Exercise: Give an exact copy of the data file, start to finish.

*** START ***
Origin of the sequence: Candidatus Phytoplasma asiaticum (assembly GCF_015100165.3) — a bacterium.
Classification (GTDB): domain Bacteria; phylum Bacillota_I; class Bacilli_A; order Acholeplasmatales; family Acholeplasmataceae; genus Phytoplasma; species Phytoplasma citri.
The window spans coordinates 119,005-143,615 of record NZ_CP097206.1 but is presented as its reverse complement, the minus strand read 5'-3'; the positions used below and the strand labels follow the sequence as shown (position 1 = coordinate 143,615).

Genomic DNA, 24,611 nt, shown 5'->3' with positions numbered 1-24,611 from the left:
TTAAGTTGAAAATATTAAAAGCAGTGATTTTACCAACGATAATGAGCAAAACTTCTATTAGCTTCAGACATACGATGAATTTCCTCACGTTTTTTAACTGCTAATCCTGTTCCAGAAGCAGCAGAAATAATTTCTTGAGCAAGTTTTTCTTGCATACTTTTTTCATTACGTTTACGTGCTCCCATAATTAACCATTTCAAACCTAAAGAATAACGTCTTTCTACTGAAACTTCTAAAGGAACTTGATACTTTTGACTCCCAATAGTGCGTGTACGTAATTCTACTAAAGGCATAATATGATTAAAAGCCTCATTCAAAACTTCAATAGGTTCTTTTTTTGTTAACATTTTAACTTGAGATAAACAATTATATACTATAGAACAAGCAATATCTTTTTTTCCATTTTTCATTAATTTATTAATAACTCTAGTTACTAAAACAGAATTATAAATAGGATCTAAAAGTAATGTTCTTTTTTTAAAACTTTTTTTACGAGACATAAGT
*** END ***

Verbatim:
Origin of the sequence: Candidatus Phytoplasma asiaticum (assembly GCF_015100165.3) — a bacterium.
Classification (GTDB): domain Bacteria; phylum Bacillota_I; class Bacilli_A; order Acholeplasmatales; family Acholeplasmataceae; genus Phytoplasma; species Phytoplasma citri.
The window spans coordinates 119,005-143,615 of record NZ_CP097206.1 but is presented as its reverse complement, the minus strand read 5'-3'; the positions used below and the strand labels follow the sequence as shown (position 1 = coordinate 143,615).

Genomic DNA, 24,611 nt, shown 5'->3' with positions numbered 1-24,611 from the left:
TTAAGTTGAAAATATTAAAAGCAGTGATTTTACCAACGATAATGAGCAAAACTTCTATTAGCTTCAGACATACGATGAATTTCCTCACGTTTTTTAACTGCTAATCCTGTTCCAGAAGCAGCAGAAATAATTTCTTGAGCAAGTTTTTCTTGCATACTTTTTTCATTACGTTTACGTGCTCCCATAATTAACCATTTCAAACCTAAAGAATAACGTCTTTCTACTGAAACTTCTAAAGGAACTTGATACTTTTGACTCCCAATAGTGCGTGTACGTAATTCTACTAAAGGCATAATATGATTAAAAGCCTCATTCAAAACTTCAATAGGTTCTTTTTTTGTTAACATTTTAACTTGAGATAAACAATTATATACTATAGAACAAGCAATATCTTTTTTTCCATTTTTCATTAATTTATTAATAACTCTAGTTACTAAAACAGAATTATAAATAGGATCTAAAAGTAATGTTCTTTTTTTAAAACTTTTTTTACGAGACATAAGT